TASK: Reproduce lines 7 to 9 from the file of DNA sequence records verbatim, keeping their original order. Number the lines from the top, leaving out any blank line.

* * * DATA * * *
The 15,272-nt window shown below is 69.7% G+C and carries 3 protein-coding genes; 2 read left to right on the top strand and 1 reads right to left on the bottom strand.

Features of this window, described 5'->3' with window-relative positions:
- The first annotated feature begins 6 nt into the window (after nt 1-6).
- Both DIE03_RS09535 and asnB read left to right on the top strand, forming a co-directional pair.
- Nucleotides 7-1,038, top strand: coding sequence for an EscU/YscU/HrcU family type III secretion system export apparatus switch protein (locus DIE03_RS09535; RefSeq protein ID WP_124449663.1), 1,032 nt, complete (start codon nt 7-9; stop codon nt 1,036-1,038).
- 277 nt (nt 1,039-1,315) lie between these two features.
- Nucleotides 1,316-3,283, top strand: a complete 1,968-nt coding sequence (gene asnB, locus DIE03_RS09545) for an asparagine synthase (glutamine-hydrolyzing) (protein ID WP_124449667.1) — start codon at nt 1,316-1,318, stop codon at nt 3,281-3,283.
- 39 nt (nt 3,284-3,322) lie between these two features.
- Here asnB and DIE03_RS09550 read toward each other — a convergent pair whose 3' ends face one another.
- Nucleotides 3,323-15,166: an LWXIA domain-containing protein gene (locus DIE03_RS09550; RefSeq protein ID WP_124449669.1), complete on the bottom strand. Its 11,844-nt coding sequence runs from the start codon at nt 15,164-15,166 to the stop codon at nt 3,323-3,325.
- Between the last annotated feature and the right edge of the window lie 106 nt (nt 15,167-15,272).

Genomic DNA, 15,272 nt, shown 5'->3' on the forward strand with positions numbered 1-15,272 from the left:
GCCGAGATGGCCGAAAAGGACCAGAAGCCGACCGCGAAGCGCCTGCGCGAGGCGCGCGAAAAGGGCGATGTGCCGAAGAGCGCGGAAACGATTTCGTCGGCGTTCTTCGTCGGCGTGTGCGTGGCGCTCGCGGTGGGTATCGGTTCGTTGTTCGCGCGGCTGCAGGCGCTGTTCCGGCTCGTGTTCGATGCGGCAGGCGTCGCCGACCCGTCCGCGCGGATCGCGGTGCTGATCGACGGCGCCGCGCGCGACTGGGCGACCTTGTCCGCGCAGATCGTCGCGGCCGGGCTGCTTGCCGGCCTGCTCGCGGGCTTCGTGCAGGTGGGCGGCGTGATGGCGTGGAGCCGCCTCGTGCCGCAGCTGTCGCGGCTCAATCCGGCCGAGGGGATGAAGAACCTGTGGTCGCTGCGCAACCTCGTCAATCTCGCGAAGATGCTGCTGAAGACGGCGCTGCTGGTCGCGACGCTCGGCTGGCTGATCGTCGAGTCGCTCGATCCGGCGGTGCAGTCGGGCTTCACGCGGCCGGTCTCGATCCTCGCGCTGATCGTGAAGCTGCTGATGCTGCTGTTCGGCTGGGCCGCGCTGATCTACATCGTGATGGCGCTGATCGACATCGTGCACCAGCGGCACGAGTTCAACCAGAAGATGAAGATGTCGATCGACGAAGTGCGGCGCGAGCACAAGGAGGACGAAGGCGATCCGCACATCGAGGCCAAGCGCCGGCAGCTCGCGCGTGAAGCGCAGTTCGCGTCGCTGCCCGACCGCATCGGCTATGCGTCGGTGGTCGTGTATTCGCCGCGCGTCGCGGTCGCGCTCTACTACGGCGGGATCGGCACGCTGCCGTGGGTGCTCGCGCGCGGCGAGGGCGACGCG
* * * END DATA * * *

- Nucleotides 1,316-3,283, top strand: a complete 1,968-nt coding sequence (gene asnB, locus DIE03_RS09545) for an asparagine synthase (glutamine-hydrolyzing) (protein ID WP_124449667.1) — start codon at nt 1,316-1,318, stop codon at nt 3,281-3,283.
- 39 nt (nt 3,284-3,322) lie between these two features.
- Here asnB and DIE03_RS09550 read toward each other — a convergent pair whose 3' ends face one another.